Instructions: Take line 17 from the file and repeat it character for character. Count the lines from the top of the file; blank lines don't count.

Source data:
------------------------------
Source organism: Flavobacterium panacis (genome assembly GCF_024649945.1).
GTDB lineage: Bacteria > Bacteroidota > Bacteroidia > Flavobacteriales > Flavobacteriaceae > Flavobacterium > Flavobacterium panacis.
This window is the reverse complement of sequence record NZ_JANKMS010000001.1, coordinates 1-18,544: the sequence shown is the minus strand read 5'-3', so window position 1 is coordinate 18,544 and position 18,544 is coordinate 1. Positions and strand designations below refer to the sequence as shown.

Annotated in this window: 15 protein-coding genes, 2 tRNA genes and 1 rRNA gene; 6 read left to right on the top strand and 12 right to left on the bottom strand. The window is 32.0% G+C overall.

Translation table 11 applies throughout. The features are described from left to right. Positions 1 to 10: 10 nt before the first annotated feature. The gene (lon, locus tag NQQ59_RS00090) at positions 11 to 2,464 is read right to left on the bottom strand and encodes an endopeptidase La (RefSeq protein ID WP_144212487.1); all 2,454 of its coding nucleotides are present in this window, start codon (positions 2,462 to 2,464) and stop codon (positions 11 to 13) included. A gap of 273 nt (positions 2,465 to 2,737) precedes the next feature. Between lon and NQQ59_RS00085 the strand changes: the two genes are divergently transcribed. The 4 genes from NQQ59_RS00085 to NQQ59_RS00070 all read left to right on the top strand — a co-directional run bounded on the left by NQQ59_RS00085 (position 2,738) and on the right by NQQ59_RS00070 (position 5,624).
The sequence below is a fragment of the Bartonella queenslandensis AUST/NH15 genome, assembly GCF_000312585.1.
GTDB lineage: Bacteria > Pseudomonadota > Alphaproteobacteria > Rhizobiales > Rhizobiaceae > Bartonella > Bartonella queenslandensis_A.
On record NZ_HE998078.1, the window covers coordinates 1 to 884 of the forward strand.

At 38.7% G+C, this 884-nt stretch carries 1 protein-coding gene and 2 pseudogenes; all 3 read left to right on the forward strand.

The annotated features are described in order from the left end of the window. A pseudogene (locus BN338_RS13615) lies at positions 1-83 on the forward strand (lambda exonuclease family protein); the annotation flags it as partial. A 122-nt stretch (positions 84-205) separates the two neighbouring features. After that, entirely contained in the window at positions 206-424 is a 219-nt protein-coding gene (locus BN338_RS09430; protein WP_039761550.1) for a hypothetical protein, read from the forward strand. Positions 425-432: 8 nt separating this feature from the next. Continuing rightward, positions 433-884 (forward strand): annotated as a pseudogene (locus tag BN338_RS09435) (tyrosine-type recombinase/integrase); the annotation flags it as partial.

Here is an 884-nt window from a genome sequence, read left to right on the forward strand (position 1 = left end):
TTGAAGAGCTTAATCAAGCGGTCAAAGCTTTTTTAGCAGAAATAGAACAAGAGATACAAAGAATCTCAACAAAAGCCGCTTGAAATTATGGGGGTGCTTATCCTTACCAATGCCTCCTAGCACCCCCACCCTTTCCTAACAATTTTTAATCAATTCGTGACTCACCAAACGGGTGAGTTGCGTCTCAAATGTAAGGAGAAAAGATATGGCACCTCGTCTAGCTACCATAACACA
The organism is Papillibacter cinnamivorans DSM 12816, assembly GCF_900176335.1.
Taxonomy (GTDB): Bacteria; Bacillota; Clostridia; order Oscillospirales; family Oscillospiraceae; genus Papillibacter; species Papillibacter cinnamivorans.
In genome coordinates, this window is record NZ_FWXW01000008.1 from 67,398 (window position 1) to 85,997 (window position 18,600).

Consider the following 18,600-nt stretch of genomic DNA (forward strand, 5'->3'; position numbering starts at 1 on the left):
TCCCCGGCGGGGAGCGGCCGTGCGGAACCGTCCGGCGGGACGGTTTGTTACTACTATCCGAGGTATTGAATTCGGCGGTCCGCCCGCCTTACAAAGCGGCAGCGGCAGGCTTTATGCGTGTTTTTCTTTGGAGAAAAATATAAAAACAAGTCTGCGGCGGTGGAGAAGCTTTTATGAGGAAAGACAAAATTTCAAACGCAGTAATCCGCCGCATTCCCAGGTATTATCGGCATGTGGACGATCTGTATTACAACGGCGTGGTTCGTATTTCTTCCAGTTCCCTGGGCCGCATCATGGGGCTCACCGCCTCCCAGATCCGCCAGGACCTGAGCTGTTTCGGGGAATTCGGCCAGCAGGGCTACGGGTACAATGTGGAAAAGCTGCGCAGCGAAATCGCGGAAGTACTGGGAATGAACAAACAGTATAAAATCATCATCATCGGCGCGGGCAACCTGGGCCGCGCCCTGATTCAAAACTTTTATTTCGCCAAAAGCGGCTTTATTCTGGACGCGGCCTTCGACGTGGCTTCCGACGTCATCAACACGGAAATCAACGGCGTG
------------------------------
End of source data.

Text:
TCCCCGGCGGGGAGCGGCCGTGCGGAACCGTCCGGCGGGACGGTTTGTTACTACTATCCGAGGTATTGAATTCGGCGGTCCGCCCGCCTTACAAAGCGGCAGCGGCAGGCTTTATGCGTGTTTTTCTTTGGAGAAAAATATAAAAACAAGTCTGCGGCGGTGGAGAAGCTTTTATGAGGAAAGACAAAATTTCAAACGCAGTAATCCGCCGCATTCCCAGGTATTATCGGCATGTGGACGATCTGTATTACAACGGCGTGGTTCGTATTTCTTCCAGTTCCCTGGGCCGCATCATGGGGCTCACCGCCTCCCAGATCCGCCAGGACCTGAGCTGTTTCGGGGAATTCGGCCAGCAGGGCTACGGGTACAATGTGGAAAAGCTGCGCAGCGAAATCGCGGAAGTACTGGGAATGAACAAACAGTATAAAATCATCATCATCGGCGCGGGCAACCTGGGCCGCGCCCTGATTCAAAACTTTTATTTCGCCAAAAGCGGCTTTATTCTGGACGCGGCCTTCGACGTGGCTTCCGACGTCATCAACACGGAAATCAACGGCGTG